Conflicting accounts have emerged about the fate of a wounded deer on the Old Island Highway near Campbell River.
A woman has claimed that a highway worker participated in the alleged beheading of the injured animal, an act that she called cruel and unnecessary.
But an official from Emcon, the road maintenance firm, has said that highway workers weren’t involved in the killing of the animal, and that the supposed decapitation never occurred.
The alleged incident came to light after a Campbell River woman driving along the Old Island Highway near Jubilee Parkway stopped to intervene and take photos. Snapping those photos resulted in a roadside confrontation, with one man allegedly chasing her away from the scene.
Crystal Martin said the deer, which had been struck by a vehicle, was standing and walking around when she arrived on the scene on the afternoon of June 6.
Two men then allegedly forced the animal to the ground, restraining it with rope, before they beheaded it using what Martin described as a hacksaw, supplied by a highway worker who arrived on the scene shortly after Martin.
She said that when she tried to intervene and take photos of the incident with her cellphone, one of the men allegedly chased her away, trying to grab her and take her phone before she fled to her car.
Martin, who studies human resource management, reported the incident to police but said “they didn’t acknowledge” what she called an assault against her.
As for the alleged cruelty towards the animal, she said police referred her to the BC Conservation Office in Courtenay. In a Facebook post, she called for other witnesses to come forward.
The Campbell River RCMP media contact didn’t return a request for comment on Friday, but CTV News quoted Campbell River RCMP Cpl. Ron Vlooswyk as stating that no criminal offence occurred, adding that police received no word of threats towards Martin.
A highway worker provided a very different version of events, according to Stewart Westwood, an operations manager for Emcon Services, the highway maintenance firm responsible for roads in the North Island area.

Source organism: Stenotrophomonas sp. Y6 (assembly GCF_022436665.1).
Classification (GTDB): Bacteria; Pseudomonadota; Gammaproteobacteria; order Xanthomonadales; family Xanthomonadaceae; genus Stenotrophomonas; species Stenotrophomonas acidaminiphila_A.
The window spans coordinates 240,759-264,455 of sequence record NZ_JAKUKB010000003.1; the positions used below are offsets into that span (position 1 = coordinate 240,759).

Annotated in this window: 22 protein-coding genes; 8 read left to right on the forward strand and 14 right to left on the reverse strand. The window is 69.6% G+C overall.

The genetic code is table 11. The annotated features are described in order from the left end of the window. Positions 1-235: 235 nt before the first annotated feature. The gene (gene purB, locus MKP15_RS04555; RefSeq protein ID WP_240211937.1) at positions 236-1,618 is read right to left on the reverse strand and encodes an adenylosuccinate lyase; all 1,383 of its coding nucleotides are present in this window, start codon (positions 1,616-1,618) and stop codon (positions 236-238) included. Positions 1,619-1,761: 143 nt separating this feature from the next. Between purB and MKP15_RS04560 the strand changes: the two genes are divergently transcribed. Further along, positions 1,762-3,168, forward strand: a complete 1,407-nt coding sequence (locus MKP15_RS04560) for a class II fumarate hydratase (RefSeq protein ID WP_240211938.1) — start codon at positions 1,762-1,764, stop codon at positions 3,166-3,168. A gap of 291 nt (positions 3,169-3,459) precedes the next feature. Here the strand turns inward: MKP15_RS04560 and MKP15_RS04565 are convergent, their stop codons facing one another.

Westwood, who interviewed a highway worker after the incident took place, said an Emcon employee went to retrieve the carcass of a struck animal, only to find that it was still alive.
“When the operator got out, it jumped up,” he said.
The company’s usual protocol is to contact the RCMP or conservation officers when a wounded animal isn’t dead, but members of the public decided to “put it out of its misery,” he said. The men didn’t behead the animal, he said, but slit its throat.
According to Westwood said his employee described a woman taking pictures before being asked to stop by the man putting the deer down. When she persisted, the man said he wanted the photos deleted.
“They exchanged words and he went to her car,” said Westwood. “That’s all I know.”
The deer’s carcass was then removed in an Emcon truck, he said, noting that highway workers “had nothing to do with how they killed the deer.”
The removal of roadkill is a daily occurrence for the company, he added. The firm receives at least one call daily for the removal of struck animals in the North Island service area – which stretches from Cook Creek to Port Hardy – but highway workers sometimes deal with up to 20 animals in a day, said Westwood.
The BC Conservation Service said in a statement that members of the public who accidentally injure wildlife – whether by vehicle or otherwise – should reach out to the Report All Poachers and Polluters (RAPP) hotline.
People trying to help animals on the road could get hit by a passing car, or the animal could end up in the roadway, leading to further injuries to the animal or to another member of the public, according to the statement.
The statement also noted that although conservation officers may need to euthanize injured animals, “this is always done in the most humane manner possible” and that members of the general public “should not attempt to do this themselves.”